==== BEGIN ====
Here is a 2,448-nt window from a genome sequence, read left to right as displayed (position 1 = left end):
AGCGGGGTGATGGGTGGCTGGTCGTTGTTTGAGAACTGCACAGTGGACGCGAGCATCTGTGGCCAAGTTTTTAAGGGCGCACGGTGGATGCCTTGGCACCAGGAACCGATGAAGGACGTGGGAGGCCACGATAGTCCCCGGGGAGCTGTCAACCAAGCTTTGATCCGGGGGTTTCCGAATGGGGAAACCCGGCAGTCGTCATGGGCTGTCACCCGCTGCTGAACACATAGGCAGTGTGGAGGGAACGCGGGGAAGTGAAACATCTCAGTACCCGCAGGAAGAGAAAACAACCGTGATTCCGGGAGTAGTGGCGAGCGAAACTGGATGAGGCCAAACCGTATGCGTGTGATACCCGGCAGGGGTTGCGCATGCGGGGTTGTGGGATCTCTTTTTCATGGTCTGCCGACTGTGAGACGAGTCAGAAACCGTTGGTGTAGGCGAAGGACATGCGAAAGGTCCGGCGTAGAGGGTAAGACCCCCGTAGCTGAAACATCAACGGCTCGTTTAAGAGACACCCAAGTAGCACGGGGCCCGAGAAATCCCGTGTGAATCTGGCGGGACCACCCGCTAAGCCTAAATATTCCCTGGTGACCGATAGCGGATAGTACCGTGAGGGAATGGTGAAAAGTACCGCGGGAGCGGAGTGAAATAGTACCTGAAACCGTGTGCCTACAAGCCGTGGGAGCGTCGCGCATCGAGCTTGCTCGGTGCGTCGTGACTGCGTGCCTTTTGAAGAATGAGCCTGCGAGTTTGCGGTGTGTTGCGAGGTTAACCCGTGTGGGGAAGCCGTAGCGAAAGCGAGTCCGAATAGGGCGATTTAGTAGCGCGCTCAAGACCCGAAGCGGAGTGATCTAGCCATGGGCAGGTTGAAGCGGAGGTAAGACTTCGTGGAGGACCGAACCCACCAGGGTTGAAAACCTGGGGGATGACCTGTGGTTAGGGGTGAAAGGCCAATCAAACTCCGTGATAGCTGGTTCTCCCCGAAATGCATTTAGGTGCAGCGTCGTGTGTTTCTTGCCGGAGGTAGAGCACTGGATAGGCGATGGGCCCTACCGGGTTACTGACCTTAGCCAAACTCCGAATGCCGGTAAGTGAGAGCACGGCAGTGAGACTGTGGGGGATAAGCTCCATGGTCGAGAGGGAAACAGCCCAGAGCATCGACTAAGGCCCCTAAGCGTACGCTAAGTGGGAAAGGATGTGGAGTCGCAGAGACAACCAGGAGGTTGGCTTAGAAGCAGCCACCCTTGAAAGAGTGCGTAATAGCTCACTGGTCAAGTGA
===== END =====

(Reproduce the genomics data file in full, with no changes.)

Here is a 2,448-nt window from a genome sequence, read left to right as displayed (position 1 = left end):
AGCGGGGTGATGGGTGGCTGGTCGTTGTTTGAGAACTGCACAGTGGACGCGAGCATCTGTGGCCAAGTTTTTAAGGGCGCACGGTGGATGCCTTGGCACCAGGAACCGATGAAGGACGTGGGAGGCCACGATAGTCCCCGGGGAGCTGTCAACCAAGCTTTGATCCGGGGGTTTCCGAATGGGGAAACCCGGCAGTCGTCATGGGCTGTCACCCGCTGCTGAACACATAGGCAGTGTGGAGGGAACGCGGGGAAGTGAAACATCTCAGTACCCGCAGGAAGAGAAAACAACCGTGATTCCGGGAGTAGTGGCGAGCGAAACTGGATGAGGCCAAACCGTATGCGTGTGATACCCGGCAGGGGTTGCGCATGCGGGGTTGTGGGATCTCTTTTTCATGGTCTGCCGACTGTGAGACGAGTCAGAAACCGTTGGTGTAGGCGAAGGACATGCGAAAGGTCCGGCGTAGAGGGTAAGACCCCCGTAGCTGAAACATCAACGGCTCGTTTAAGAGACACCCAAGTAGCACGGGGCCCGAGAAATCCCGTGTGAATCTGGCGGGACCACCCGCTAAGCCTAAATATTCCCTGGTGACCGATAGCGGATAGTACCGTGAGGGAATGGTGAAAAGTACCGCGGGAGCGGAGTGAAATAGTACCTGAAACCGTGTGCCTACAAGCCGTGGGAGCGTCGCGCATCGAGCTTGCTCGGTGCGTCGTGACTGCGTGCCTTTTGAAGAATGAGCCTGCGAGTTTGCGGTGTGTTGCGAGGTTAACCCGTGTGGGGAAGCCGTAGCGAAAGCGAGTCCGAATAGGGCGATTTAGTAGCGCGCTCAAGACCCGAAGCGGAGTGATCTAGCCATGGGCAGGTTGAAGCGGAGGTAAGACTTCGTGGAGGACCGAACCCACCAGGGTTGAAAACCTGGGGGATGACCTGTGGTTAGGGGTGAAAGGCCAATCAAACTCCGTGATAGCTGGTTCTCCCCGAAATGCATTTAGGTGCAGCGTCGTGTGTTTCTTGCCGGAGGTAGAGCACTGGATAGGCGATGGGCCCTACCGGGTTACTGACCTTAGCCAAACTCCGAATGCCGGTAAGTGAGAGCACGGCAGTGAGACTGTGGGGGATAAGCTCCATGGTCGAGAGGGAAACAGCCCAGAGCATCGACTAAGGCCCCTAAGCGTACGCTAAGTGGGAAAGGATGTGGAGTCGCAGAGACAACCAGGAGGTTGGCTTAGAAGCAGCCACCCTTGAAAGAGTGCGTAATAGCTCACTGGTCAAGTGA